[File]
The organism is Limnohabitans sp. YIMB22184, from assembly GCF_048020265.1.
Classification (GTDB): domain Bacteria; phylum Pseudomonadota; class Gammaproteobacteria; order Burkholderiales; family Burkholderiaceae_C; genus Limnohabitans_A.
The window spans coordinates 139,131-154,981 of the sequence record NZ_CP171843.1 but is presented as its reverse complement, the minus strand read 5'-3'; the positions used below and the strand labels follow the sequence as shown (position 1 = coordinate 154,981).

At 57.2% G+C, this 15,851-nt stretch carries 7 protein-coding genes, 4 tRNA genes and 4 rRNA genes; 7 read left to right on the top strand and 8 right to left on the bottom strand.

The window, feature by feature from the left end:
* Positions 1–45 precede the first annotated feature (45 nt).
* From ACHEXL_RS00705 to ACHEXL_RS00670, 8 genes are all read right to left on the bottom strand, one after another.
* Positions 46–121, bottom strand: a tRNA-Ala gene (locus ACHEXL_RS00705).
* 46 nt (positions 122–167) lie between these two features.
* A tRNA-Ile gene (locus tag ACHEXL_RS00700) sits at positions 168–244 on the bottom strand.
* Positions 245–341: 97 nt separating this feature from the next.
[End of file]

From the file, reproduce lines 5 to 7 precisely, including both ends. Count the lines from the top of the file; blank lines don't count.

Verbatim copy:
The window, feature by feature from the left end:
* Positions 1–45 precede the first annotated feature (45 nt).
* From ACHEXL_RS00705 to ACHEXL_RS00670, 8 genes are all read right to left on the bottom strand, one after another.